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Influence de la maladie du muscle sur la commande descendante dans la parésie spastique et effets cliniques et biomécaniques de l'étirement chronique

Abstract : Spastic paresis is often understood as a neurologic disorder of the motor command that includes agonist paresis and antagonist overactivity. However, a second disorder, involving the muscle and named spastic myopathy, appears rapidly during the acute phase after the lesion. Hypo-mobilization in shortened position of some muscles of the paretic limbs, in the context of paresis of their antagonists, will reduce their longitudinal tension, which acts as the first event of a cascade of transformations involving genetic, structural, biomechanical, and then physiological mechanisms, leading to loss of muscle extensibility and length. At the subacute and chronic stages of this syndrome, the neurological and the muscular disorders coexist, seemingly feeding on each other.From a pathophysiological point of view, this research work started by exploring the entanglements between the neurological and muscular disorders, and the potential responsibility of spastic myopathy in the impairment of active function. The first study demonstrated that the loss of muscle extensibility in antagonists, when above a certain threshold, correlates with the degree of disturbance of the motor command directed to the agonist. The chronology of events established in the literature, with histological muscle abnormalities emerging always before the first expressions of motoneuronal overactivity, suggests a causal role of the muscle disorder in a part of the descending command disorder. The crucial role of the muscle disorder in the syndrome of spastic paresis should encourage clinicians to direct treatment towards techniques to stimulate muscle plasticity.Despite the classic use of muscle stretching in daily practice, its potential to increase muscle extensibility remains a subject of controversy, even though its long-term effects, i.e. over six months of daily implementation, have not been investigated. The second part of this work was thus therapeutic. We retrospectively explored the long-term effects of a daily, high load self-stretching programme within the Guided Self-rehabilitation Contract method, for at least a year. This work showed that this programme, applied over three years in paretic subjects, was increasingly associated with major gains in clinical muscle extensibility. A randomized controlled trial against conventional therapy, which used ultrasound exploration of structural parameters in the stretched muscles, demonstrated that this programme, applied over one year in subjects with stroke-induced chronic hemiparesis, enabled greater increase in plantar flexor fascicle length and active function improvement than conventional therapy.Taken together, these results will contribute to enhancing the knowledge about the evolving structural and mechanical muscle changes in spastic paresis, as a pathologic entity, spastic myopathy. Spastic myopathy needs to be specifically addressed, as it interacts with the neurological disorder and worsens functional impairment. Daily postures of high load self-stretch, guided by the therapist and self-monitored on a diary, should be prescribed and practiced over the long term, in order to treat spastic myopathy in subjects with spastic paresis.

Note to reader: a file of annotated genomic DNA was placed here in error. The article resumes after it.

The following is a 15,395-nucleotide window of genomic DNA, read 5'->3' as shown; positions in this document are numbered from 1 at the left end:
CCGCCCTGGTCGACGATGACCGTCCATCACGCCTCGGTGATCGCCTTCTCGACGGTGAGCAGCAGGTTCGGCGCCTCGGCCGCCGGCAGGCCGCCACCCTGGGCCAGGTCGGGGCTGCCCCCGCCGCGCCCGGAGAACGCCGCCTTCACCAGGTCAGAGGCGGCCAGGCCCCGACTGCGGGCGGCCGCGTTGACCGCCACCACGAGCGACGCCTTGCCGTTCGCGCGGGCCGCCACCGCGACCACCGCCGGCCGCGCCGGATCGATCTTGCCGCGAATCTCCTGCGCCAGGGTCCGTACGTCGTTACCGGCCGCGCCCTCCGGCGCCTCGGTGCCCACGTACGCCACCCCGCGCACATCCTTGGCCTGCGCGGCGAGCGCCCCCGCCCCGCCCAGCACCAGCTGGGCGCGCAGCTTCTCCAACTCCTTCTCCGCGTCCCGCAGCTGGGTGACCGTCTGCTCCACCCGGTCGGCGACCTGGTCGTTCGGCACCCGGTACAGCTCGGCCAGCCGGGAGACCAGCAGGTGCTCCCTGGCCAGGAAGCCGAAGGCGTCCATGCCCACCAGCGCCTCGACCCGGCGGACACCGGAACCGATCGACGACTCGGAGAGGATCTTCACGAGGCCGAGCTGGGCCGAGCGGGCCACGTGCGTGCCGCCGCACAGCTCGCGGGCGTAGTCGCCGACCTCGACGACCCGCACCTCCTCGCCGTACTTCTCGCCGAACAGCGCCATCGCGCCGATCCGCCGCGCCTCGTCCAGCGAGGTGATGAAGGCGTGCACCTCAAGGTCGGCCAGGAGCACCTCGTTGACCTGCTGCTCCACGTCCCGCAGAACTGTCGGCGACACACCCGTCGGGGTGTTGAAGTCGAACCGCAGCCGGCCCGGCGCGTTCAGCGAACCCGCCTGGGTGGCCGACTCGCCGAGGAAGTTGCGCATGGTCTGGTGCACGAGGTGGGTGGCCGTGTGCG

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Maud Pradines. Influence de la maladie du muscle sur la commande descendante dans la parésie spastique et effets cliniques et biomécaniques de l'étirement chronique. Neurosciences [q-bio.NC]. Université Paris-Est, 2018. Français. ⟨NNT : 2018PESC0089⟩. ⟨tel-02385540⟩

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